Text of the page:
Slow going

The advantage of reworking an old painting is that a lot of the problems have already been solved.  The drawing, for instance; the basic geometry.  In the last two “refashions” the overall light wasn’t bad so I could have fun working on the surface texture without worrying too much about the bones.

Starting a new painting from scratch has been slow going.  The reference image isn’t easy: there aren’t too many different values, nor a clear source of light.  And all the darks are in the details and high frequencies.  I’m also struggling a lot with the taxi on the far right.  Somehow I can’t get the perspective right.

What I like about this one so far: the texture, the Morandi-like palette of warm grays, the decision to omit most of the details from the front sidewalk.  The cars need shadows and the values need punching up.  Playing with the value histogram in photoshop made me think that maybe just darkening up a few details might do it.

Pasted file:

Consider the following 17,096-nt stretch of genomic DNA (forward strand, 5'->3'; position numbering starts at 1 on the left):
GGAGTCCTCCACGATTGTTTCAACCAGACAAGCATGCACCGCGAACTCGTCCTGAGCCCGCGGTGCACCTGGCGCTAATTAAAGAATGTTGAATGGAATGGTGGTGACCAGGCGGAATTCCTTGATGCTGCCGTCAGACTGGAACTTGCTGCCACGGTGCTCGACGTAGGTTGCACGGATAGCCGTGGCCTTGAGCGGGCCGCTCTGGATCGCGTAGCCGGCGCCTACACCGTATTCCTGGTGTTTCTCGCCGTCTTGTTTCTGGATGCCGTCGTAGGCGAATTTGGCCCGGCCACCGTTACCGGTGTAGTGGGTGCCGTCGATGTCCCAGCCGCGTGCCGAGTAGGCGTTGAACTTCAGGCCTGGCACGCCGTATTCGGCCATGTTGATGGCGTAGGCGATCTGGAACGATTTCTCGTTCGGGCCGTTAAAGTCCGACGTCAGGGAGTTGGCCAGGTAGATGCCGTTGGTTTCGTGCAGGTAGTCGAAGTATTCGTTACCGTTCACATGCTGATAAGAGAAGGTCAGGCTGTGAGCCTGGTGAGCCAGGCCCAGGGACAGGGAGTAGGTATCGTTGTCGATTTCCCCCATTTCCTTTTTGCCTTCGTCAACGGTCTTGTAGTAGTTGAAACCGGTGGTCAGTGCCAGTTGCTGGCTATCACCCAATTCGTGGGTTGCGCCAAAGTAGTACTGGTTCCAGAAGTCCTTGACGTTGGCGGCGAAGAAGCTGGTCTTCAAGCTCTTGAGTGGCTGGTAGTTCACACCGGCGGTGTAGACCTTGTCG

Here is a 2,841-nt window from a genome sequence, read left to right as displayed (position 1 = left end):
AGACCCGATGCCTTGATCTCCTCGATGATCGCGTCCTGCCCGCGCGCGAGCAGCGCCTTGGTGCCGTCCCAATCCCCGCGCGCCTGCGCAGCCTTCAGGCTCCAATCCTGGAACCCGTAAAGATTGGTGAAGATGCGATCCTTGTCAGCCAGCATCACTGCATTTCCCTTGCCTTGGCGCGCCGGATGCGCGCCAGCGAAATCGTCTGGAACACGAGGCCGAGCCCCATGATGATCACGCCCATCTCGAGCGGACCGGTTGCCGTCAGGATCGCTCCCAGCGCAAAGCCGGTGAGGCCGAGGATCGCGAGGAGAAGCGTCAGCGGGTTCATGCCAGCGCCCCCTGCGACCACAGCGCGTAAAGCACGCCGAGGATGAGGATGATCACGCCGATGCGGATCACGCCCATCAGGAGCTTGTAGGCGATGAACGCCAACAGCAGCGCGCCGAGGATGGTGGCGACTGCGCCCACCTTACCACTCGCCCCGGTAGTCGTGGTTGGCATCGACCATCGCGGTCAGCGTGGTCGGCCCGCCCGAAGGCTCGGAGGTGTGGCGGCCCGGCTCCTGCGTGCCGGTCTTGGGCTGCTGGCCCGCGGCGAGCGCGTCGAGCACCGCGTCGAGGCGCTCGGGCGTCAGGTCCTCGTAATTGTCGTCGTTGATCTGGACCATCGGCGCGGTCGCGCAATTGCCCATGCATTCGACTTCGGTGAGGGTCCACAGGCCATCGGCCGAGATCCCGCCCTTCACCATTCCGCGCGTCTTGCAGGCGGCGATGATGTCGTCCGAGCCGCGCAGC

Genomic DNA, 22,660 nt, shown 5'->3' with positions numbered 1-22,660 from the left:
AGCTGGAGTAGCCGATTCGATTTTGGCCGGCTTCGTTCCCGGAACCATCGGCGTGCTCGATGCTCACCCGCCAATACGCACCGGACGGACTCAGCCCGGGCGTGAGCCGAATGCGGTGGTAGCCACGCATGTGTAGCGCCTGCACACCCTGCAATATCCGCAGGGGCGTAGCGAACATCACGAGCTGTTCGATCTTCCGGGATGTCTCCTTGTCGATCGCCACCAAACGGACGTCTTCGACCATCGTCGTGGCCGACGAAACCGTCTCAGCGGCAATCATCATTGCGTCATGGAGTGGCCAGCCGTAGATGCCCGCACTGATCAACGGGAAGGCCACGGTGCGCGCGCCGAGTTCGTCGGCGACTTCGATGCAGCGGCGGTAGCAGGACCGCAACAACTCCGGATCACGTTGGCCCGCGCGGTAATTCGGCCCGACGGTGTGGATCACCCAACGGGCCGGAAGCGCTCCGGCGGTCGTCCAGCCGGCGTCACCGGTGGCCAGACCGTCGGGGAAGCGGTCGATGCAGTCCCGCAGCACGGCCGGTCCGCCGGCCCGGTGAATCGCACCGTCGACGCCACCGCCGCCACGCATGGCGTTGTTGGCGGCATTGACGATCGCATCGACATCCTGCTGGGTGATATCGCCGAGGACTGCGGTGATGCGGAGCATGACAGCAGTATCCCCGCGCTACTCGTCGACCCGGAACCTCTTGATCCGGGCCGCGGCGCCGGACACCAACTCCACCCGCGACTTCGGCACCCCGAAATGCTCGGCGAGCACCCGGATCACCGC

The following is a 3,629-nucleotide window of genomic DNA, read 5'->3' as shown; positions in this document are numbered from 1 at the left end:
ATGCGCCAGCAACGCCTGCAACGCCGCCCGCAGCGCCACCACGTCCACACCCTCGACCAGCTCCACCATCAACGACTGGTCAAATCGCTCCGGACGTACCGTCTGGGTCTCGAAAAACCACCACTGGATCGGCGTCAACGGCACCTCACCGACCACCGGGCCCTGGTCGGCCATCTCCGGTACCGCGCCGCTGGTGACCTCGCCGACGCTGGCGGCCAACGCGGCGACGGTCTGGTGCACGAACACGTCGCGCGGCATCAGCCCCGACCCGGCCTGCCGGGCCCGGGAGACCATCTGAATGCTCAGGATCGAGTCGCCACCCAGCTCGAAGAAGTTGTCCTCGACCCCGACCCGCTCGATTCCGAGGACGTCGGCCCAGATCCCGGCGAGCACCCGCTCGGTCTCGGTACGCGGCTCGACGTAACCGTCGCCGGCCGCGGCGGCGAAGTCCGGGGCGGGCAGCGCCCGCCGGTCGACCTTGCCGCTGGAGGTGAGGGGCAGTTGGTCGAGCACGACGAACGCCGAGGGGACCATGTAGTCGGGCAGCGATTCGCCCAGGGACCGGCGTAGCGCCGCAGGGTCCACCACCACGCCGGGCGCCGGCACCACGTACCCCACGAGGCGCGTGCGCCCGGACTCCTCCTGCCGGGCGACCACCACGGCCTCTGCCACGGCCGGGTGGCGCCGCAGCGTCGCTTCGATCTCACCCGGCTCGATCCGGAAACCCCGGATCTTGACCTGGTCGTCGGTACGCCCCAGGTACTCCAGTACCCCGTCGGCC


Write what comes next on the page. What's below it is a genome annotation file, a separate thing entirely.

In the meantime I am thinking about working more on these two:

These are both acrylic, started over a year ago and always intended to be underpaintings.  But Joey decided he liked them.  (Fact: there is no better compliment you can get as an artist than having a toddler like your painting.  Even if he mostly likes it because it has a train.)  And they are now both hanging on the wall over his bed.  I’m a little leery of messing with them because what if he doesn’t like them as much afterwards?  I can deal with critics but I’m not sure how I’d deal with my two year old’s disappointment.